Company B's own Tunnel Rat!
Cay Giep Mountains

By:Richard Guthrie
Company Commander of B Company,
1st Battalion (Mechanized), 50th Infantry
Jan-Sep 1967-1968

© 2002

Courtesy of 1st Bn (Mech) 50th Infantry website

Dick Guthrie, company commander of B Company, 1st Battalion (Mechanized), 50th Infantry from September 1967 to January 1968, writes a brief eulogy for Private First Class James John Murphy of Scranton, Pennsylvania, who on November 5, 1967 became the first soldier in B Company killed by enemy action after the battalion arrived in Vietnam.

Every unit seems to have at least one man who -- no matter how dark things might seem -- is able to coax a chuckle and find the light side of any situation with a well-timed, irreverent wisecrack. Such a man is a highly valued commodity. James John Murphy was ours. That short, wiry, two-fisted Irishman had joined Company B only after our arrival in country. So he had missed the bonding the rest of us had gotten from the intensive training at Fort Hood, and he had missed the shipboard togetherness as well. Nonetheless, the newcomer established himself in no time as the one most adept at diffusing tensions and dispelling the loneliness and fears we all felt.

But not only was he our jester, he was also the first to volunteer for the dangerous missions that nobody wanted to take on. In the loud and self-deprecating boasting we all loved, he'd refer to himself as "Company B's own Tunnel Rat".

On that overcast November afternoon we had been operating uneventfully in the southern part of the Cay Giep Mountains, and it was time to set up our night defensive position. Responding to my arm signal, the platoon leaders fanned the armored personnel carriers in a circle below the scrub-dotted crest of the low round foothill I had selected from a half-dozen just like it. Fine long-range observation and fields of fire compensated for the lack of vegetation I'd have preferred to have concealing our vehicles and men. We'd be digging dismounted fighting positions at any rate, despite the hardness of the packed, brittle clay soil. With no need for instructions from me, the platoon leaders had troops dismount to clear suspicious areas and check for booby traps.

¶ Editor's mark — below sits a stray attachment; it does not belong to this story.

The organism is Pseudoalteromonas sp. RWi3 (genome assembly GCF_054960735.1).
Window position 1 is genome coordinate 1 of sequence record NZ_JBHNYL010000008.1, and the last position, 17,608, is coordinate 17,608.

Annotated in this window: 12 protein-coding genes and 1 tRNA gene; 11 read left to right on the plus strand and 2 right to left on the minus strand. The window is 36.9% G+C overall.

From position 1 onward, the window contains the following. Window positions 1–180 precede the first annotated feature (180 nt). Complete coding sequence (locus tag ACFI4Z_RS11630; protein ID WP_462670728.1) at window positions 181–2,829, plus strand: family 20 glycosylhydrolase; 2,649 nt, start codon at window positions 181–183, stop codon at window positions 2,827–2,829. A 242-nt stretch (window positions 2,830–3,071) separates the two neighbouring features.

The deafening roar in our midst silenced the routine chatter, and for a stunned split-second the low rumble of twenty diesel engines at idle was all you could hear. Toby, bag in tow, already had clambered through the door in the rear ramp of my command track, and I was completing the cryptic radio appeal for an immediate helicopter MEDEVAC when the first urgent cries rang out for "Medic".

Toby worked feverishly over Murphy's shredded, comatose form, breaking off only in time to step clear as the helicopter lurched airborne and sprinted, low-level, to the south. They got our Murphy to the operating table in Qui Nhon no more than 45 minutes after he had tugged on the unseen nylon monofilament fishing line with his boot activating the device. He never regained consciousness. He struggled the best he could for several days before drowning on his own fluids. His lungs had been perforated by literally hundreds of steel pellets. These had been hurled so efficiently by the exploding of the M-26 Fragmentation Grenade (Made in USA) that the doctors had given him little hope.

He was Company B's first soldier killed by enemy action.

None of us would ever be the same again.

"Ach, Johnny, we hardly knew ye."

James John Murphy, 29E25